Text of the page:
While Bennett agrees that some Swarthmore students do not have their facts straight, she can see why people might oppose his speaking for other reasons.
“There is certainly a good deal of misunderstanding, and Swarthmore students know better than to make accusations without having done the proper research beforehand,” she said. “One could certainly make other arguments about Zoellick’s decisions while leading the World Bank, for example, but these were not the ones immediately brought up.”
What Sussman and Bennett do agree on, however, is that it will be interesting to hear how a Swarthmore alumnus gained so much political power and how being a Swarthmore graduate contributed to that success. Bennett also added that her father, as an alumnus who was Zoellick’s classmate, was also excited to hear him talk. A large group of students on campus are equally unexcited, however.
Because of the divide among seniors and the propensity for students to express themselves online, Dwider, with the help of Dean of the Sophomore Class and Director of the Intercultural Center Alina Wong, organized a meeting for students to express how they felt this past Wednesday.
“When this year’s honorary degree recipients were announced, a lot of students I know were surprised to see that Robert Zoellick was chosen alongside [entrepreneur and humanitarian] Tralance Addy ’69 and [novelist and social activist] Lorene Cary,” Dwider said. “I originally planned this meeting to discuss why some students were disappointed with the college’s decision to honor Zoellick and to figure out a constructive way to communicate with the college why it felt like an inappropriate choice.”
Around 25-30 showed up to the meeting. While those presence debated substantially what Zoellick’s role and association with the war in Iraq were, little consensus was reached, according to Bennett. She also said that both sides brought up positive and negative actions of Zoellick, including his role with the Free Trade Agreement in Central America and his role in trying to end the genocide in Darfur.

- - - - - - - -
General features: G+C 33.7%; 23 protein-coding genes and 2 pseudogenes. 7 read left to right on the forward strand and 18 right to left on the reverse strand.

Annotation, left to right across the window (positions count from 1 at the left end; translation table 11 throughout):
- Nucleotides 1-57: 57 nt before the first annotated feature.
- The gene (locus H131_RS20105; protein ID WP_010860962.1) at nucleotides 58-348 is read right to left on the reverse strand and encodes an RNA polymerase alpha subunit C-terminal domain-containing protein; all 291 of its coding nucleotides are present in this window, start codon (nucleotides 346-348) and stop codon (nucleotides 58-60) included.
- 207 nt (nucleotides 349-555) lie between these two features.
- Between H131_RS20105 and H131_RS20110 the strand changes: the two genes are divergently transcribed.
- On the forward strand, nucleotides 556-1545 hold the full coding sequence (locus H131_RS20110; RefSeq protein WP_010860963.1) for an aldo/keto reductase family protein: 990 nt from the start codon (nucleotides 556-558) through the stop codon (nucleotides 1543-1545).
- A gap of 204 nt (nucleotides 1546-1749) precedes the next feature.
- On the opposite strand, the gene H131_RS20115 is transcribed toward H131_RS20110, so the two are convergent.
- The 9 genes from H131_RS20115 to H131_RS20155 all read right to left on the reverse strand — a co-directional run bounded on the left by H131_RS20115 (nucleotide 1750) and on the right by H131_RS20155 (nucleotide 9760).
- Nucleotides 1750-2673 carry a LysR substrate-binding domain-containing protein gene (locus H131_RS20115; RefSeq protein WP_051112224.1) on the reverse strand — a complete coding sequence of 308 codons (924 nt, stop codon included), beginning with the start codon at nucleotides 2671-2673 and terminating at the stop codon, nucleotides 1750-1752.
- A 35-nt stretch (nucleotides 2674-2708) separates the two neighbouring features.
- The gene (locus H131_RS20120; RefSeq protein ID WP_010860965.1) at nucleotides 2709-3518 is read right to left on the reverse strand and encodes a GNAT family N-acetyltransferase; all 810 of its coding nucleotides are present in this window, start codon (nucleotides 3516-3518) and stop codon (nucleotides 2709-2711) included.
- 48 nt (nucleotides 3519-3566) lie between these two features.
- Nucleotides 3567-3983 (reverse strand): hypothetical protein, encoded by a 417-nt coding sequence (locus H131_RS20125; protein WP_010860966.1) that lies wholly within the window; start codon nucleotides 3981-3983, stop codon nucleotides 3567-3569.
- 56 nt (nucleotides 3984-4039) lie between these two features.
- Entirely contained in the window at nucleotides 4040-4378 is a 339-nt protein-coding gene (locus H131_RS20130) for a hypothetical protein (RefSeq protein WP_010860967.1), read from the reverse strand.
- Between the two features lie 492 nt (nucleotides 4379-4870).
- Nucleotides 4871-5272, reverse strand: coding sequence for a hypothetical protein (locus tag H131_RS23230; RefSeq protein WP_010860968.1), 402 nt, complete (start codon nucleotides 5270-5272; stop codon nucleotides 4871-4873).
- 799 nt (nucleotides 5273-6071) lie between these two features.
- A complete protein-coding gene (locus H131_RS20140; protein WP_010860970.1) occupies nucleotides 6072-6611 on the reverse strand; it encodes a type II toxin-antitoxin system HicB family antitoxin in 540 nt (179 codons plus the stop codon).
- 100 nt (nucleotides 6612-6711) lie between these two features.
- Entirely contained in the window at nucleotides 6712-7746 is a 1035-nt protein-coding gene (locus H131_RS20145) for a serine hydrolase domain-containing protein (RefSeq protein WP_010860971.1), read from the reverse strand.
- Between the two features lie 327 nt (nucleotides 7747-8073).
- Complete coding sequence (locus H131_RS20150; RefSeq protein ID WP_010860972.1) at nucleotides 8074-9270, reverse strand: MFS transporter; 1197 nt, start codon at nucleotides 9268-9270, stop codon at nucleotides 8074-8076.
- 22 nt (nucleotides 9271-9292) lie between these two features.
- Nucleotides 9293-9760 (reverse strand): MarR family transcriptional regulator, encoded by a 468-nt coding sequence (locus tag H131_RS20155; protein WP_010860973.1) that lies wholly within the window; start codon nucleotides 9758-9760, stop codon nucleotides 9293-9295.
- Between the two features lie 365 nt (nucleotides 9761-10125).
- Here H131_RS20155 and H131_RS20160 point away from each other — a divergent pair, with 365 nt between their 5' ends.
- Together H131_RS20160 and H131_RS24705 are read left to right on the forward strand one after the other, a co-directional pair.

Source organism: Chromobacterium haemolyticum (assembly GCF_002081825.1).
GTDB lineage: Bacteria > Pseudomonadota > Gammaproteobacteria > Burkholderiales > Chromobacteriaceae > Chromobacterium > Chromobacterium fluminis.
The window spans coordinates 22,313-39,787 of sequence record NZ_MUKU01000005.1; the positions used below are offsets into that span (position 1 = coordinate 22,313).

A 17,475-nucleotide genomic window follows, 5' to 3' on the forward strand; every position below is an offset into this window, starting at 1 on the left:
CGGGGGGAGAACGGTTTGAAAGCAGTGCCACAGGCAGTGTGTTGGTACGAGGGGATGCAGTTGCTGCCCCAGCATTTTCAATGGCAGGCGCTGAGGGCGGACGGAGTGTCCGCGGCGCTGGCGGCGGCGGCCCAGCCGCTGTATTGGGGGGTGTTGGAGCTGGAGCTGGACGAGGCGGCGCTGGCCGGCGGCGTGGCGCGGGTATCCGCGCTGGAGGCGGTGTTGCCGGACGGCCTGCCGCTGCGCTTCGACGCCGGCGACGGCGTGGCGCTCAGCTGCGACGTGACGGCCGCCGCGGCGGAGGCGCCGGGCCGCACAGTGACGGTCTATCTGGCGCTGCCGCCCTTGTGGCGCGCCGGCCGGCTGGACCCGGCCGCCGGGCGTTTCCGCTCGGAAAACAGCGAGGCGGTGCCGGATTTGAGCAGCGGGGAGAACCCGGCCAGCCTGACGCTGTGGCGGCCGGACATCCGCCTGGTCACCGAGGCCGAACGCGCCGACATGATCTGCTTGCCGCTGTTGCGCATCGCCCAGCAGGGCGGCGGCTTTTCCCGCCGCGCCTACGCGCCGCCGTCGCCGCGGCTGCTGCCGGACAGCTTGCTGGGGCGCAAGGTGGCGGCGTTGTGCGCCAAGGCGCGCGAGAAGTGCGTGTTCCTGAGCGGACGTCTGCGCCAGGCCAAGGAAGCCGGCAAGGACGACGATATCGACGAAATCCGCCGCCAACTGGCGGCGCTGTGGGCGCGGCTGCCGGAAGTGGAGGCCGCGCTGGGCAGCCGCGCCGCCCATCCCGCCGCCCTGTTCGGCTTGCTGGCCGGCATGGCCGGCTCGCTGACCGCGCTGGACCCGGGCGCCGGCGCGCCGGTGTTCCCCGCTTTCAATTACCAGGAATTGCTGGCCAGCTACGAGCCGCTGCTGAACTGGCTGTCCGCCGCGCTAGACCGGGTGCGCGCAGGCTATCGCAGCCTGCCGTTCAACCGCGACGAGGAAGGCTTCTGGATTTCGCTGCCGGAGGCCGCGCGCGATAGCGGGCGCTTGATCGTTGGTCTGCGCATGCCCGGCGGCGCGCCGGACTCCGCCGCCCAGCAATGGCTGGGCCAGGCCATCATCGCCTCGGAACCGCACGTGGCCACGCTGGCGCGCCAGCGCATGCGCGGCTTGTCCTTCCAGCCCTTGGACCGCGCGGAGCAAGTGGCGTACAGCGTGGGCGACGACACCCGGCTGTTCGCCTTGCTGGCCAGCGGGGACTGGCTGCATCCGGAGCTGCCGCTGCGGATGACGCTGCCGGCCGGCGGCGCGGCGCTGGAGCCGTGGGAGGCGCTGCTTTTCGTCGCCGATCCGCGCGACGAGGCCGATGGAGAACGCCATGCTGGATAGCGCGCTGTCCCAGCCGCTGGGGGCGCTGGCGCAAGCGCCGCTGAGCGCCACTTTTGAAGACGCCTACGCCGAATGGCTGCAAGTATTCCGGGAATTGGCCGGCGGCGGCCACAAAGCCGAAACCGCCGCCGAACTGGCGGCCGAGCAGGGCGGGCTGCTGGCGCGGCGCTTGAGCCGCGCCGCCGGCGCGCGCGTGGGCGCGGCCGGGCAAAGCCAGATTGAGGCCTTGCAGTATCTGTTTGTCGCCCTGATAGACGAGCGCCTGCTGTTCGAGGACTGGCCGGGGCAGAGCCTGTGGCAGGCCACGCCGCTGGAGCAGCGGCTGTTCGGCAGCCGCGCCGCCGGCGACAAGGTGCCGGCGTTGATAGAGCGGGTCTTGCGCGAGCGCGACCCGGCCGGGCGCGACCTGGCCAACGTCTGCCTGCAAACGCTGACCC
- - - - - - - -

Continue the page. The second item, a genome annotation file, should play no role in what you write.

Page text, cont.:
Another point of discussion at the meeting was how Zoellick’s speaking out affect the comfort of the audience at commencement. While the question of whether the audience would be comfortable with people’s protesting against Zoellick, many reached a consensus that a protest that would disrupt the general ceremony was inappropriate and that a commencement speaker does not define the entire event. Opponents suggested that having someone in the field of political science speak would inevitably bring conflict, no matter who, but proponents responded that Zoellick is the primary choice for anyone related to international relations.
Bennett added that someone at the meeting claimed that the committee said that Zoellick was an obvious choice for an honorary degree.
Unlike other schools that base their commencement speakers on prestige and popularity, Swarthmore chooses its commencement speaker among the Swarthmore alumni who receive an honorary degree that year.